How Britain Shaped the Manufacturing World: 1851 - 1951

How Britain Shaped the Manufacturing World: 1851 - 1951

by Philip Hamlyn Williams
How Britain Shaped the Manufacturing World: 1851 - 1951

How Britain Shaped the Manufacturing World: 1851 - 1951

by Philip Hamlyn Williams

Hardcover

$49.95 
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Overview

The peoples of the British Isles gave to the world the foundations on which modern manufacturing economies are built. This is quite an assertion, but history shows that, in the late eighteenth century, a remarkable combination of factors and circumstances combined to give birth to Britain as the first manufacturing nation. Further factors allowed it to remain top manufacturing dog well into the twentieth century while other countries were busy playing catch up. Through two world wars and the surrounding years, British manufacturing remained strong, albeit while ceding the lead to the United States.

This book seeks to tell the remarkable story of British manufacturing, using the Great Exhibition of 1851 as a prism. Prince Albert and Sir Henry Cole had conceived an idea of bringing together exhibits from manufacturers across the world to show to its many millions of visitors the preeminence of the British. 1851 was not the start, but rather a pause for a bask in glory.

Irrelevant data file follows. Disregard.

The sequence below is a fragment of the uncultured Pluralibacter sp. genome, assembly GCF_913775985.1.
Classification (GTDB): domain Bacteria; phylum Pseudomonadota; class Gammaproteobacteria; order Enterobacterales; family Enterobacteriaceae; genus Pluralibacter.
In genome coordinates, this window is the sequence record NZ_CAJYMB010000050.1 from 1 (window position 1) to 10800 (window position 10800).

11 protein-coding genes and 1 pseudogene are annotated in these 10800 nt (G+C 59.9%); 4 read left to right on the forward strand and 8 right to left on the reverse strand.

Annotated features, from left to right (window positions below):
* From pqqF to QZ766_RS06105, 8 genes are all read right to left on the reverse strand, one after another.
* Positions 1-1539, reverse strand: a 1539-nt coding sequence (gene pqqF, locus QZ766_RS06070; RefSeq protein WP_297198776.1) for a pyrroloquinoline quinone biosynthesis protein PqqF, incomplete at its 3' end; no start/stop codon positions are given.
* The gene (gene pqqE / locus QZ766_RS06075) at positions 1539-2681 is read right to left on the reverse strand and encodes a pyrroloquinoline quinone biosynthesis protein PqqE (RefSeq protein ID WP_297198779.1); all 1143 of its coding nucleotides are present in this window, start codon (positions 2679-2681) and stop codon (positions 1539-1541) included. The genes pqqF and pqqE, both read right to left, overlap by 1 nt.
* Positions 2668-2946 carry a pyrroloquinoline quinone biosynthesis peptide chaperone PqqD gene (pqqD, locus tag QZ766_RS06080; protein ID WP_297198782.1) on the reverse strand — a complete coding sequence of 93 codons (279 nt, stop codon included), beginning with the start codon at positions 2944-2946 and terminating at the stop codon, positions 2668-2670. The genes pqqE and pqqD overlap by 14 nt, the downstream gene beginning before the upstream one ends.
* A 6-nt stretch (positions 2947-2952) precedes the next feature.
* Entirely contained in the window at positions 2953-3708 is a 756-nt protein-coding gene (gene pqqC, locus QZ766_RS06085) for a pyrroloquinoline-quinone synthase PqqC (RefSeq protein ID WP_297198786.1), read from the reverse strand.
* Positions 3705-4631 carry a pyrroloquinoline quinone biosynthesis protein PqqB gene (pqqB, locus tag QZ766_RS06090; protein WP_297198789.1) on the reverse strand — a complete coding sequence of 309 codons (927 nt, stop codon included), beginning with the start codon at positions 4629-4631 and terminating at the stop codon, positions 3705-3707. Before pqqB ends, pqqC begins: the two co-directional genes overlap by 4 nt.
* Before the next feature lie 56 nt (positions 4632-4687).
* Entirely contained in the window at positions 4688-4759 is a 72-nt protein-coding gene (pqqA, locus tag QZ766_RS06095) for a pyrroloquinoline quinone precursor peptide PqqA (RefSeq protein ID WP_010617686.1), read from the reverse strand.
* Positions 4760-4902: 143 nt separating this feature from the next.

This book traces back from the exhibits in Hyde Park’s Crystal Palace to identify the factors that gave rise to this preeminence, then follows developments up until the Festival of Britain exactly one century later. Steam power and communication by electric telegraph, both British inventions, predated the Exhibition. After it came the sewing machine and bicycle, motor car and airplane, but also electrical power, radio and the chemical and pharmaceutical industries where Britain played a leading part.

Product Details

ISBN-13: 9781399015158
Publisher: Pen and Sword
Publication date: 07/20/2022
Pages: 256
Product dimensions: 6.10(w) x 9.10(h) x 0.00(d)

About the Author

Phil Hamlyn Williams’s father, Major-General Sir Leslie (‘Bill’) Williams, was head of the RAOC in WW2. His mother, Major-General Williams’s secretary and later wife, kept albums, diaries and recollections which recorded the work of the RAOC in remarkable details. Now a historian, Phil has written 'War on Wheels' and 'Ordnance' on the history of the RAOC in the first and second world wars.
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